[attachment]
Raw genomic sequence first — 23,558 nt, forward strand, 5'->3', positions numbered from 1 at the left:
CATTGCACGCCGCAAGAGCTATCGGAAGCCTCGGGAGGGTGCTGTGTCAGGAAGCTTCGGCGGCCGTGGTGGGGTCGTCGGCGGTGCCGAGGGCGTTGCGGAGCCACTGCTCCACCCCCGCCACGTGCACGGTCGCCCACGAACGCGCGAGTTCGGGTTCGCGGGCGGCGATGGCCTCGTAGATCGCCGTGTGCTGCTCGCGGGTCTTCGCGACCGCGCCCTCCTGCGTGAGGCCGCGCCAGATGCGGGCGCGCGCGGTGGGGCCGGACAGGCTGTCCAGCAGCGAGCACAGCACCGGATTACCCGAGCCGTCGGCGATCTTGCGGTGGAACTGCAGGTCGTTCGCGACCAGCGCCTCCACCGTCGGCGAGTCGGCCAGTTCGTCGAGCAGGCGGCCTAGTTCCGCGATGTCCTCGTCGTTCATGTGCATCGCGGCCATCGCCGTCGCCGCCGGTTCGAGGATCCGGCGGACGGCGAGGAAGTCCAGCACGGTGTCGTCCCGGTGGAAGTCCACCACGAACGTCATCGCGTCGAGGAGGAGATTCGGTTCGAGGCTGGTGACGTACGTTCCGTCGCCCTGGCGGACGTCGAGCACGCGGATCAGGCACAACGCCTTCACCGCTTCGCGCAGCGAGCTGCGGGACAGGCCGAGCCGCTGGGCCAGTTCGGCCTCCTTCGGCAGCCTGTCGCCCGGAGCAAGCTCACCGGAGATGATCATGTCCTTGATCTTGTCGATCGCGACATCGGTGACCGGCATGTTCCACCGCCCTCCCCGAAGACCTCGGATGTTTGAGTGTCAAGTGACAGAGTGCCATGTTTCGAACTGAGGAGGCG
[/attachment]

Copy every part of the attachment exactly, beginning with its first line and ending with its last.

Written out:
Raw genomic sequence first — 23,558 nt, forward strand, 5'->3', positions numbered from 1 at the left:
CATTGCACGCCGCAAGAGCTATCGGAAGCCTCGGGAGGGTGCTGTGTCAGGAAGCTTCGGCGGCCGTGGTGGGGTCGTCGGCGGTGCCGAGGGCGTTGCGGAGCCACTGCTCCACCCCCGCCACGTGCACGGTCGCCCACGAACGCGCGAGTTCGGGTTCGCGGGCGGCGATGGCCTCGTAGATCGCCGTGTGCTGCTCGCGGGTCTTCGCGACCGCGCCCTCCTGCGTGAGGCCGCGCCAGATGCGGGCGCGCGCGGTGGGGCCGGACAGGCTGTCCAGCAGCGAGCACAGCACCGGATTACCCGAGCCGTCGGCGATCTTGCGGTGGAACTGCAGGTCGTTCGCGACCAGCGCCTCCACCGTCGGCGAGTCGGCCAGTTCGTCGAGCAGGCGGCCTAGTTCCGCGATGTCCTCGTCGTTCATGTGCATCGCGGCCATCGCCGTCGCCGCCGGTTCGAGGATCCGGCGGACGGCGAGGAAGTCCAGCACGGTGTCGTCCCGGTGGAAGTCCACCACGAACGTCATCGCGTCGAGGAGGAGATTCGGTTCGAGGCTGGTGACGTACGTTCCGTCGCCCTGGCGGACGTCGAGCACGCGGATCAGGCACAACGCCTTCACCGCTTCGCGCAGCGAGCTGCGGGACAGGCCGAGCCGCTGGGCCAGTTCGGCCTCCTTCGGCAGCCTGTCGCCCGGAGCAAGCTCACCGGAGATGATCATGTCCTTGATCTTGTCGATCGCGACATCGGTGACCGGCATGTTCCACCGCCCTCCCCGAAGACCTCGGATGTTTGAGTGTCAAGTGACAGAGTGCCATGTTTCGAACTGAGGAGGCG